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STARBUCKS Coffee in Victoria


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#41 Rob Randall

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Posted 28 November 2007 - 10:04 PM

In January, Starbucks will take over the former La Collina location in CRD Square, Fisgard and Government.

“I mean I just don’t understand the big Texas part, like maybe he’s from Texas? I want to know the back story.”


#42 zoomer

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Posted 28 November 2007 - 10:54 PM

Yay!!!!!! Ok, not because of starbucks...but because that plaza/square needs a restaurant/coffee shop type of thingy.

awesome.

#43 G-Man

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Posted 28 November 2007 - 11:07 PM

Plus Government Street is a little short on Starbucks currently. And you have to walk like 25metres in this area before getting to a cafe.

#44 Galvanized

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Posted 29 November 2007 - 02:05 AM

I'm glad something is going in there.

My vote for friendliest Starbucks has to go to the Gov't St one next to Eddy B.

I've also noticed every one I've visited lately has removed the US price tags.

#45 aastra

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Posted 29 November 2007 - 11:03 AM

Starbucks should be good for that location. At least they won't go out of business like the previous tenant did.

Just think, if the Starbucks in the Bay Centre at Fort and Broad had never moved from its original location in the Bay Centre at Fort and Government, there would be four of them on just that small stretch of Government Street. Not saying it's good or bad; just saying.

#46 Holden West

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Posted 29 November 2007 - 11:36 AM

Oh, yeah, I forgot about that location. It was where the Bay's Olympic souvenirs are now. Sharp memory!
"Beaver, ahoy!""The bridge is like a magnet, attracting both pedestrians and over 30,000 vehicles daily who enjoy the views of Victoria's harbour. The skyline may change, but "Big Blue" as some call it, will always be there."
-City of Victoria website, 2009

#47 Mike K.

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Posted 29 November 2007 - 12:09 PM

Sooner or later Starbucks locations will start cannibalizing their own client base (no, not that sort of cannibalizing!).

#48 gumgum

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Posted 29 November 2007 - 01:58 PM

It's good in the sense that it shows confidence in the neighbourhood.

#49 osmich

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Posted 29 November 2007 - 09:18 PM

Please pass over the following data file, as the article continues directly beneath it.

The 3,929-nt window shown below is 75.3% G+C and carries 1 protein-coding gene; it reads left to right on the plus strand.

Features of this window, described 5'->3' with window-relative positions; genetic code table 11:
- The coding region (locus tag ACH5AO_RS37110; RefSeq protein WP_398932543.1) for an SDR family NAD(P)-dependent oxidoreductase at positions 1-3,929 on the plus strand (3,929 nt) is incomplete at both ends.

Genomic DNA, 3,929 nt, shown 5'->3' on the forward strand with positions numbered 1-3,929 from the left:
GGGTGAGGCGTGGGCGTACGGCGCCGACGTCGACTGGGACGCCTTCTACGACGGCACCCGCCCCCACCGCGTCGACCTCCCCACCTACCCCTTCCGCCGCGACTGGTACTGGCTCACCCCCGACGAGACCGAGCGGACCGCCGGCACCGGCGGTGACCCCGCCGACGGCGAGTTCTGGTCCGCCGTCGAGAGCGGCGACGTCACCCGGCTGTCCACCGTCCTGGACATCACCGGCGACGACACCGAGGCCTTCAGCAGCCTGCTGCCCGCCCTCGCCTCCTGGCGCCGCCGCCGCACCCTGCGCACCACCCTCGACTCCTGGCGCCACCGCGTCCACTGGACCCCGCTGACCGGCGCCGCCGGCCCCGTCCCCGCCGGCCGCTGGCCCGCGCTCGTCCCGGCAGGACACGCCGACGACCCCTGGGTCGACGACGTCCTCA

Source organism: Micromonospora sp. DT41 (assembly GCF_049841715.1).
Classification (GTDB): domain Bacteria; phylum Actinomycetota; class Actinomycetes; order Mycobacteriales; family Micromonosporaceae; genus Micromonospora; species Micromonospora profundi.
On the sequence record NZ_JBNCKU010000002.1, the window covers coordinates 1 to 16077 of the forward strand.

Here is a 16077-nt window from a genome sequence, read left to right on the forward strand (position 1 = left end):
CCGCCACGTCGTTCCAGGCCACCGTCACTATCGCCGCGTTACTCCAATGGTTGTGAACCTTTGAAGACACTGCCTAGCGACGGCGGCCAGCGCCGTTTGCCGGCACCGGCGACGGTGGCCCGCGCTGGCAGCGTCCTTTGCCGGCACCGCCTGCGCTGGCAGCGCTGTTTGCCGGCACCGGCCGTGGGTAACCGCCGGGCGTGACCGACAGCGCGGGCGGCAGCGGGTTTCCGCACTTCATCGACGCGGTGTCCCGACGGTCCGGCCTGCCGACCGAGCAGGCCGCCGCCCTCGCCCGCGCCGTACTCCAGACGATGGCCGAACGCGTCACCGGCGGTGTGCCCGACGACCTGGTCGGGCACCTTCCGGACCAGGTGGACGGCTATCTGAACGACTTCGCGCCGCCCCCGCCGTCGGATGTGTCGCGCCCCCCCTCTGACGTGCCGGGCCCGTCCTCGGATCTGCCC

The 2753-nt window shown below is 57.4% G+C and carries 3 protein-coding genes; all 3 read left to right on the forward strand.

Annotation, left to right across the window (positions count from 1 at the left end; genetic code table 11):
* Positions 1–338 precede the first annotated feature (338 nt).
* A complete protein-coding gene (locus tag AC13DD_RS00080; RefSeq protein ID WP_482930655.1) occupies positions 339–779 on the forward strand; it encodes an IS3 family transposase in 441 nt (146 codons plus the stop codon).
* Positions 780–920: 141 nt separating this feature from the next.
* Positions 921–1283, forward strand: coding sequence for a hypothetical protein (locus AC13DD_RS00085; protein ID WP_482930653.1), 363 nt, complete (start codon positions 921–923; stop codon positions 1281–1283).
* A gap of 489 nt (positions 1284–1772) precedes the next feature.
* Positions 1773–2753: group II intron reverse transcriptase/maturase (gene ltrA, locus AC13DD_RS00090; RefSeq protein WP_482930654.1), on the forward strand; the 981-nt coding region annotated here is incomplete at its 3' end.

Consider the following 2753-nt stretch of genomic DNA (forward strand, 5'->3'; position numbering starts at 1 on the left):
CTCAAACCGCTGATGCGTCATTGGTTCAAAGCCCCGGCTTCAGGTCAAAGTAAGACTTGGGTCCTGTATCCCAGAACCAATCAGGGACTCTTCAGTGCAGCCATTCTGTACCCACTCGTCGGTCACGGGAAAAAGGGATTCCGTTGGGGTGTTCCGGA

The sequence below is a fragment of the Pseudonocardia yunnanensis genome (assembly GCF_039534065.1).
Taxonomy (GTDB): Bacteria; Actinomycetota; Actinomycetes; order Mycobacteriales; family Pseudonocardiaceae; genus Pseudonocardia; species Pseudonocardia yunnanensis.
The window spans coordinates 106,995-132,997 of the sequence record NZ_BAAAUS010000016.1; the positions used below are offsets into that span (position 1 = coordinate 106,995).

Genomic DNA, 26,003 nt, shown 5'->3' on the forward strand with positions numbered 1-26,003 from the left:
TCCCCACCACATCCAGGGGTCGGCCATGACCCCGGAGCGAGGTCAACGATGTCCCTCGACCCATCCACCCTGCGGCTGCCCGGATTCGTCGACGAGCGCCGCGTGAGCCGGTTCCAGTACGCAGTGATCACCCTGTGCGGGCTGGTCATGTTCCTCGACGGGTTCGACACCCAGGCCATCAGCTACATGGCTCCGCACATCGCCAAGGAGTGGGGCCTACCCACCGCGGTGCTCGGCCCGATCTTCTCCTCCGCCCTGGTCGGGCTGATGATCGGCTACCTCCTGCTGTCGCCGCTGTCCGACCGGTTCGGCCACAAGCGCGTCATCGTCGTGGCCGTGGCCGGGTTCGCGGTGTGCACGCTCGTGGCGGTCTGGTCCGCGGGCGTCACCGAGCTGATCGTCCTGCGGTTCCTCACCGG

Well, after 16 years of going to Starbucks I am through. No, they are not the only place I have gone in the last 16 years but I always know what I am going to get with them and I suppose that is why I kept going.

I have always liked to support local coffee shops wherever I have been and, like in Victoria, Habit, Bean Around the World, Moka House and some others are frequent haunts of mine.

The reasons for my ending my sbux relationship:

1. Their adamant stance on keeping their pricing where it is even when the CAD dollar was above the USD. Yes, they have ripped all old tags off and replaced with one CAD dollar tag because they are tired of listening to people like me complain. I have written a letter and have not heard back yet.

2. I don't know about you but my closest location has a revolving door of staff and as a frequent customer I found it more and more difficult for the newbie to learn my drink, which is not very hard. I like a 16oz personal dark roast, no room and make sure it is the freshest one you have. I have ordered that beverage consistently for 3 years at this location. The last year has been real tough there as many new faces arrive each month. When I say I want the freshest they have they look at me as if I am foreign. I don't like when their coffee has been sitting too long on those burners - what is wrong with that? One newbie argued with me about what I really wanted and that prompted a letter to sbux. I had seen him interacting with other staff and figured they did not like him either and sure enough he is not there anymore.

You remember their previous campaign of "YOU CALL IT, WE'LL MAKE IT?" Well not really so for many of the employees. They created us monsters who like our beverages a certain way and then they get pissed when I ask for the freshest dark roast they have. I have felt that staffing at sbux is not what is use to be.

3. Starbucks is just in way too many places now and enough is enough!

By the way, I have written letters to Starbucks regarding several situations and I will be writing one last letter stating that I am finished with them. I will let you know the response.

#50 Holden West

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Posted 02 January 2008 - 07:26 PM

Why Starbucks actually helps mom-and-pop coffee shops

Soon after declining Starbucks's buyout offer, Hyman received the expected news that the company was opening up next to one of his stores. But instead of panicking, he decided to call his friend Jim Stewart, founder of the Seattle's Best Coffee chain, to find out what really happens when a Starbucks opens nearby. "You're going to love it," Stewart reported. "They'll do all of your marketing for you, and your sales will soar." The prediction came true: Each new Starbucks store created a local buzz, drawing new converts to the latte-drinking fold. When the lines at Starbucks grew beyond the point of reason, these converts started venturing out—and, Look! There was another coffeehouse right next-door! Hyman's new neighbor boosted his sales so much that he decided to turn the tactic around and start targeting Starbucks. "We bought a Chinese restaurant right next to one of their stores and converted it, and by God, it was doing $1 million a year right away," he said.


"Beaver, ahoy!""The bridge is like a magnet, attracting both pedestrians and over 30,000 vehicles daily who enjoy the views of Victoria's harbour. The skyline may change, but "Big Blue" as some call it, will always be there."
-City of Victoria website, 2009

#51 Caramia

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Posted 03 January 2008 - 02:10 AM